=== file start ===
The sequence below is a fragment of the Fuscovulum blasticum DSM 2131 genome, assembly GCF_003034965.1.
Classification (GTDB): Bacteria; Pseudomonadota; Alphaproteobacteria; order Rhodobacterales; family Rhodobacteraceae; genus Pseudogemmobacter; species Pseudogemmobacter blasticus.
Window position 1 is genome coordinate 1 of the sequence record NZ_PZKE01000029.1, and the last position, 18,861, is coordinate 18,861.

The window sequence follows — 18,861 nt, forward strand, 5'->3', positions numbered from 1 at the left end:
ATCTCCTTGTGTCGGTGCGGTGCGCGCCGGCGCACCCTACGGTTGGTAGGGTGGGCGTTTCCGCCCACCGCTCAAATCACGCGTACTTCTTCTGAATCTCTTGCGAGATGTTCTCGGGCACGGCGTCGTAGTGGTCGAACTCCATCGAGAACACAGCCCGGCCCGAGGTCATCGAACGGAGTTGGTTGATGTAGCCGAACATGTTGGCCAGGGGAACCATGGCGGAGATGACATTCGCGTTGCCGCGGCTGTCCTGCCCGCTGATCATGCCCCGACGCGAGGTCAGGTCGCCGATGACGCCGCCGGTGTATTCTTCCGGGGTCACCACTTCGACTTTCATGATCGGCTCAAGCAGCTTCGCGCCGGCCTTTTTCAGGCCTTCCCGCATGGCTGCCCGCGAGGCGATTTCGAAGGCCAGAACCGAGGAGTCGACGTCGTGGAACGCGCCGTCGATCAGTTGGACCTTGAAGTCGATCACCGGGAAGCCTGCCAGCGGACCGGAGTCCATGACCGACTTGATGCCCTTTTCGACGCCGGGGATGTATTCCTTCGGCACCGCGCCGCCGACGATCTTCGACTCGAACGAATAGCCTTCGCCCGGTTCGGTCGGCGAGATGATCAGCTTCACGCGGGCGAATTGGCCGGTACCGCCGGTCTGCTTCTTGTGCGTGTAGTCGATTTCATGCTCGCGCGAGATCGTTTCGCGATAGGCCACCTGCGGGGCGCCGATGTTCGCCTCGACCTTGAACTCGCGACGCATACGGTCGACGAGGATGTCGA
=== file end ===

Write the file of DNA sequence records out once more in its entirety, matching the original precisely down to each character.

The sequence below is a fragment of the Fuscovulum blasticum DSM 2131 genome, assembly GCF_003034965.1.
Classification (GTDB): Bacteria; Pseudomonadota; Alphaproteobacteria; order Rhodobacterales; family Rhodobacteraceae; genus Pseudogemmobacter; species Pseudogemmobacter blasticus.
Window position 1 is genome coordinate 1 of the sequence record NZ_PZKE01000029.1, and the last position, 18,861, is coordinate 18,861.

The window sequence follows — 18,861 nt, forward strand, 5'->3', positions numbered from 1 at the left end:
ATCTCCTTGTGTCGGTGCGGTGCGCGCCGGCGCACCCTACGGTTGGTAGGGTGGGCGTTTCCGCCCACCGCTCAAATCACGCGTACTTCTTCTGAATCTCTTGCGAGATGTTCTCGGGCACGGCGTCGTAGTGGTCGAACTCCATCGAGAACACAGCCCGGCCCGAGGTCATCGAACGGAGTTGGTTGATGTAGCCGAACATGTTGGCCAGGGGAACCATGGCGGAGATGACATTCGCGTTGCCGCGGCTGTCCTGCCCGCTGATCATGCCCCGACGCGAGGTCAGGTCGCCGATGACGCCGCCGGTGTATTCTTCCGGGGTCACCACTTCGACTTTCATGATCGGCTCAAGCAGCTTCGCGCCGGCCTTTTTCAGGCCTTCCCGCATGGCTGCCCGCGAGGCGATTTCGAAGGCCAGAACCGAGGAGTCGACGTCGTGGAACGCGCCGTCGATCAGTTGGACCTTGAAGTCGATCACCGGGAAGCCTGCCAGCGGACCGGAGTCCATGACCGACTTGATGCCCTTTTCGACGCCGGGGATGTATTCCTTCGGCACCGCGCCGCCGACGATCTTCGACTCGAACGAATAGCCTTCGCCCGGTTCGGTCGGCGAGATGATCAGCTTCACGCGGGCGAATTGGCCGGTACCGCCGGTCTGCTTCTTGTGCGTGTAGTCGATTTCATGCTCGCGCGAGATCGTTTCGCGATAGGCCACCTGCGGGGCGCCGATGTTCGCCTCGACCTTGAACTCGCGACGCATACGGTCGACGAGGATGTCGA